County agrees to return about $22,700 in donations to Watkins family

Franklin County commissioners have turned to the Capital Area Community Action Agency to succeed Franklin’s Promise Coalition as the ESF-15 emergency support function agency overseeing the administration and disbursement of close to $300,000 raised in the aftermath of the June 24 Lime Rock Road fire.

The Sept. 18 vote was 3-2, with Commissioners Cheryl Sanders and William Massey voting no.

Sanders voiced opposition to the contract drawn up by County Attorney Michael Shuler because it allowed for a $3,500 subsidy to Capital Area, to be paid out of the county’s professional services budget, and not directly out of donations.

“I’m concerned about this because when the ESF 15 contract was discussed, myself and Noah (Lockley) were very explicit we wanted 100 percent of the funds to go to the fire victims in Eastpoint, and we did not want any administrative money paid on this,” she said.

Sanders noted that the previous ESF contractor, Franklin’s Promise, was made up entirely of volunteers “and they didn’t charge nothing.”

In a disagreement over the terms of a proposed contract, Franklin’s Promise last month chose to withdraw as the ESF 15 agency, and has since returned all the funds they gathered to the county, approximately $280,000.

“This ESF 15 organization is a volunteer organization. We shouldn’t be paying money for it,” said Sanders. “I don’t care if it’s Franklin’s Promise, I don’t care if it's CERT (Community Emergency Response Team). We should not have to have no money put in there.

“I don’t think it's right,” she said, adding that she preferred a local entity, rather than one based in Tallahassee, be the ESF 15.

“I would rather it be our local folks who have been here,” Sanders said. “I don’t have no problem with nobody. We need local and we don’t need one penny to go in supplementing somebody’s budget.”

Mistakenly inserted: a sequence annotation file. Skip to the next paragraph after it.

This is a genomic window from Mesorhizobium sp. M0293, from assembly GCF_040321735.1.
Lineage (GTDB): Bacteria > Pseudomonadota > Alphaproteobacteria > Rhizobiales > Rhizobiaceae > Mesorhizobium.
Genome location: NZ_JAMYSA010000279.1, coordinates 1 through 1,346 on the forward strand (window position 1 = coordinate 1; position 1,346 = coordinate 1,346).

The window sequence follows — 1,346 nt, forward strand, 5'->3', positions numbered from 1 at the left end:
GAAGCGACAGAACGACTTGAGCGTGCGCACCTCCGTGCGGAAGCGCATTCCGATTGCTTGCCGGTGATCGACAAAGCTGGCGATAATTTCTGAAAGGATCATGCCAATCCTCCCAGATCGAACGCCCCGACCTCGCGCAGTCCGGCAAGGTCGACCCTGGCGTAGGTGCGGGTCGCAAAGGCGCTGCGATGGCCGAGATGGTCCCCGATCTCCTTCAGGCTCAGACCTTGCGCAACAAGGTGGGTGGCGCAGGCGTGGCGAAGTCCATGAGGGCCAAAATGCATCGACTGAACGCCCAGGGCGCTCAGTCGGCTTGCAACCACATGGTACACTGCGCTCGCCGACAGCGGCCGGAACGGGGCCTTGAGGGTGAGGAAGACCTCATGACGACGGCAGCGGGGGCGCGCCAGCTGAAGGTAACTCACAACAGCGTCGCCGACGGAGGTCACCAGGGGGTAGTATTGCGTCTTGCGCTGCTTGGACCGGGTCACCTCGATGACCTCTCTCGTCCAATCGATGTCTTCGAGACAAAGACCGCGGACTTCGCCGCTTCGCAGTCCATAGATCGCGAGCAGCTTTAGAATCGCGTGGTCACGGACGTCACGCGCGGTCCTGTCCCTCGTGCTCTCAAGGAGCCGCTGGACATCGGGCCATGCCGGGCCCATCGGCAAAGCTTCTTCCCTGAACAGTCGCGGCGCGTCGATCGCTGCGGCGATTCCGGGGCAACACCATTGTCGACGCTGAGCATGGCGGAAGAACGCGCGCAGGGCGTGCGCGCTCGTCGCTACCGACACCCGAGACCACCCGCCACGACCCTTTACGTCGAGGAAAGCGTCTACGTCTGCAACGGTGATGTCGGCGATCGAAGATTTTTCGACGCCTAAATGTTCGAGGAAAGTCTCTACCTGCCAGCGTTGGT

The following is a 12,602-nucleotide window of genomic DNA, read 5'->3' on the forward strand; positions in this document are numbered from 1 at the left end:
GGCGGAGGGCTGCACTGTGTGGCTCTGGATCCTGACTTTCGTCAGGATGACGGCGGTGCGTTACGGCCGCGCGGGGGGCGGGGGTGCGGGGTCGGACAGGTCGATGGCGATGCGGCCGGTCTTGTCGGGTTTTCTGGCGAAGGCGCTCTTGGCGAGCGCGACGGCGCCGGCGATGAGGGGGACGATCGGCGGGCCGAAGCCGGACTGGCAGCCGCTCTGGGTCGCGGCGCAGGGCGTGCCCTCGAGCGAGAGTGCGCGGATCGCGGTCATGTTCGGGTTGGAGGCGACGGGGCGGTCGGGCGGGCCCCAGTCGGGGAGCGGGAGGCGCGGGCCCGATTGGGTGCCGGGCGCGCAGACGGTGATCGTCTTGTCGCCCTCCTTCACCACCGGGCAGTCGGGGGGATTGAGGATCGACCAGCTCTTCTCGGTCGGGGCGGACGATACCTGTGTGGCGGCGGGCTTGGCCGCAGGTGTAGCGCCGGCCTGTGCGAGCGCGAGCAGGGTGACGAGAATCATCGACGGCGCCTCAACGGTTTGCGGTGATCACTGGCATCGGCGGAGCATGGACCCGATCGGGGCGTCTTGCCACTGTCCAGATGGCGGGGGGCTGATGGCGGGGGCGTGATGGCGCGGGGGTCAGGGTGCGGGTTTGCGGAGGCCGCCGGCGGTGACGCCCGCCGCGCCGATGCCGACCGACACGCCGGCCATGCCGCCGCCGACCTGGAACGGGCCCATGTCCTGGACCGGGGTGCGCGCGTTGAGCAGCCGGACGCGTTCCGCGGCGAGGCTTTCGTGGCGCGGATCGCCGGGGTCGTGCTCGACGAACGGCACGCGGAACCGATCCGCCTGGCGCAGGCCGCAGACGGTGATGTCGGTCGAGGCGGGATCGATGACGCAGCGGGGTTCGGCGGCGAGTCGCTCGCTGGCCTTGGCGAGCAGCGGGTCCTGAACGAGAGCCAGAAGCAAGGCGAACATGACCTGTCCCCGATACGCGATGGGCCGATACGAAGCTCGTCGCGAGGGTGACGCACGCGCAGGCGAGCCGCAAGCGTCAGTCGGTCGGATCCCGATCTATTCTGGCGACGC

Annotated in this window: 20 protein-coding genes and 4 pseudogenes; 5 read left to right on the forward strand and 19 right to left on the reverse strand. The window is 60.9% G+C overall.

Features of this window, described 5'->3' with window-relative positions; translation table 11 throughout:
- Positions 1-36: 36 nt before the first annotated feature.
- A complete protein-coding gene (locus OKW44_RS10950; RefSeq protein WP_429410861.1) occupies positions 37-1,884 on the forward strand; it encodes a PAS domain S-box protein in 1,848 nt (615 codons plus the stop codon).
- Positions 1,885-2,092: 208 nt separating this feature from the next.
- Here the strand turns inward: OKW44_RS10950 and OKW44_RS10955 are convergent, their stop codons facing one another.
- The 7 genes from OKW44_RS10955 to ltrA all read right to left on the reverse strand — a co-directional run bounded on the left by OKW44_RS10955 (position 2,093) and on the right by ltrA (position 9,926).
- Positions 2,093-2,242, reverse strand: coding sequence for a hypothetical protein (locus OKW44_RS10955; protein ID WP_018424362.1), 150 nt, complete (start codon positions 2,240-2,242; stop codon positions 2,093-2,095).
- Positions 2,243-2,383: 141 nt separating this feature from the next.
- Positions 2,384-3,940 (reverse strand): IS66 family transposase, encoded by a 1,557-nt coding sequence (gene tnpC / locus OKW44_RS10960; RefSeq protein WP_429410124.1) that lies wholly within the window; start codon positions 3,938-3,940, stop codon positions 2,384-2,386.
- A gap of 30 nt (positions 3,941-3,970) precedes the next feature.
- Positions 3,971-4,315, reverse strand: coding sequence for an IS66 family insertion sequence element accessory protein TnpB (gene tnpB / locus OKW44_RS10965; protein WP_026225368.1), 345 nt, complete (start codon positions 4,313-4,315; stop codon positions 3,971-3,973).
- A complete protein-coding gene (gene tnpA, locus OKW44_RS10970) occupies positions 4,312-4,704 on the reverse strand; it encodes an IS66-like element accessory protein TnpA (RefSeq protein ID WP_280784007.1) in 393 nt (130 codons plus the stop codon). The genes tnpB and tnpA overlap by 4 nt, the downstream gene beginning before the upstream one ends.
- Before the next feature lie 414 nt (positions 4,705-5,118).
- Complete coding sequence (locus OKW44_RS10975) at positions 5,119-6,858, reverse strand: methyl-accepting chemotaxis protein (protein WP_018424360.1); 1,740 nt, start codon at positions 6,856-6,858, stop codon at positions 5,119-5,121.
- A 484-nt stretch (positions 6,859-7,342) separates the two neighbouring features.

Shuler said none of the donations would be used to pay Capital Area, which he said plans to hire a fulltime local employee at about $30,000 annually. That individual would succeed the late Pat Carroll, who was a longtime Capital Area staffer responsible for assisting local people with utility bills and other essential needs.

Capital Area, directed by Tim Center, administers the local Head Start program, provides utility assistance, and most recently purchased the many former FEMA travel trailers, at a cost of about $200,000, that have provided temporary housing for displaced fire victims.

In a subsequent vote, also 3-2, the commissioners voted to return about $22,700 to organizations connected to the family of the late Ben Watkins.

The return of the money had been asked for by the Watkins family, with their citing the fact that it had been their intention to donate it to a private non-profit entity, and not the government, on behalf of the fire victims.

The funds include a $10,000 donation made by the J. Ben Watkins Private Foundation, and administered by J. Ben “Benjy” Watkins III; a $10,198 donation made by the Community Foundation of North Florida, a non-profit directed by Joy Watkins, wife of J. Ben Watkins III; and a $2,500 donation made by Apalachicola attorney Steve Watkins.

“They genuinely love the people of the county,” said Sanders. “The man is dead and gone. I had high regard for him.

“They’re putting it in there with a heart. They felt the money wasn’t given to the proper thing,” she said. “We went against the purpose of why they put the money in there and I think they deserve the money back. If they want their money they need to have it back.”

Both Noah Lockley and Smokey Parrish voted no on the motion to return all the funds. Parrish said he was not against returning the funds, but wanted it done on a pro-rated basis, as recommended by the county’s accounting firm. He said since some of the money had already been spent on fire victims, that prorated percentage of the donations should not be returned.

“I’m not opposed to giving them the money back, but we’ve spent some of it,” he said.

Steve Watkins said the family intends to reassign the donations to the fire victims, but that it won’t be going to the sheriff’s relief fund, because that too is connected to a government entity.

“Joy is researching it,” he said. “We’ll follow her lead.”